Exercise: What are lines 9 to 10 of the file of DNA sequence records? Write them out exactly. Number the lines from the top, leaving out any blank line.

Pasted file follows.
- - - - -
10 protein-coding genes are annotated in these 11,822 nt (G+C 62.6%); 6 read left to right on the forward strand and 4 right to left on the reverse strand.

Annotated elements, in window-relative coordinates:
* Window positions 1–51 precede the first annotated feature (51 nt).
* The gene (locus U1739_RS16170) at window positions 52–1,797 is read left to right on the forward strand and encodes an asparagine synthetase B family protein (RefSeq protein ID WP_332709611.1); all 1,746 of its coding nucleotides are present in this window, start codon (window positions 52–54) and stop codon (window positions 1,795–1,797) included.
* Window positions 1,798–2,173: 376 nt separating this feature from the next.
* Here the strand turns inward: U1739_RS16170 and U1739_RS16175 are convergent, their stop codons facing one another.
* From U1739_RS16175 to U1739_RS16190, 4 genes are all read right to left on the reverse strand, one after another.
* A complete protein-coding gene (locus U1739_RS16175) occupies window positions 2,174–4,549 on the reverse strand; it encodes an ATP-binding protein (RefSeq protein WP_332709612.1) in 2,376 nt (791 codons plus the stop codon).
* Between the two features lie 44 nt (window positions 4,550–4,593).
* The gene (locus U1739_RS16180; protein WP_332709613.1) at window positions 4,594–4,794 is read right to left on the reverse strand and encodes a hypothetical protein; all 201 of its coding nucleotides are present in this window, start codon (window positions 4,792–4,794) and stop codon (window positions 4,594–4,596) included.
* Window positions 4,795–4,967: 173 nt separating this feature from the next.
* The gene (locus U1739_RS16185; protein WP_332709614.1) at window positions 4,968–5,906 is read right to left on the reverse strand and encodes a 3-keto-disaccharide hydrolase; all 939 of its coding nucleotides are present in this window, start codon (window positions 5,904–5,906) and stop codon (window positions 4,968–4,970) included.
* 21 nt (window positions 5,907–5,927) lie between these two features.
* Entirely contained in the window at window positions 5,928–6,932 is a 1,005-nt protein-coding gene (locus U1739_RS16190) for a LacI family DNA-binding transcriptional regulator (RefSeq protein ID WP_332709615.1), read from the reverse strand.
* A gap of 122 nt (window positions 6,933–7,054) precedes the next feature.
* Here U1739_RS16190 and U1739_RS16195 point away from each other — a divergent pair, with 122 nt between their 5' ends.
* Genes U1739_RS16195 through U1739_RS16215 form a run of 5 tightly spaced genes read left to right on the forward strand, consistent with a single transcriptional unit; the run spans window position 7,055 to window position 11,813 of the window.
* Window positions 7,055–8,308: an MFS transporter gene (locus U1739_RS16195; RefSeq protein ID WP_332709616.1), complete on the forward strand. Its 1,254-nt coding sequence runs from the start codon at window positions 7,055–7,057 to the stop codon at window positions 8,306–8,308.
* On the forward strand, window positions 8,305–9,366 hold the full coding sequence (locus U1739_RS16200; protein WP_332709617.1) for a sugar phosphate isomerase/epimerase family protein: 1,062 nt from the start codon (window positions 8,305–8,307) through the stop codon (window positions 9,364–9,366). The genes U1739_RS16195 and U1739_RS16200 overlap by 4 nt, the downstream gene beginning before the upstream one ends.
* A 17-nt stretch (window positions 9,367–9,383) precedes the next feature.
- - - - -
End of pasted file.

* Between the two features lie 44 nt (window positions 4,550–4,593).
* The gene (locus U1739_RS16180; protein WP_332709613.1) at window positions 4,594–4,794 is read right to left on the reverse strand and encodes a hypothetical protein; all 201 of its coding nucleotides are present in this window, start codon (window positions 4,792–4,794) and stop codon (window positions 4,594–4,596) included.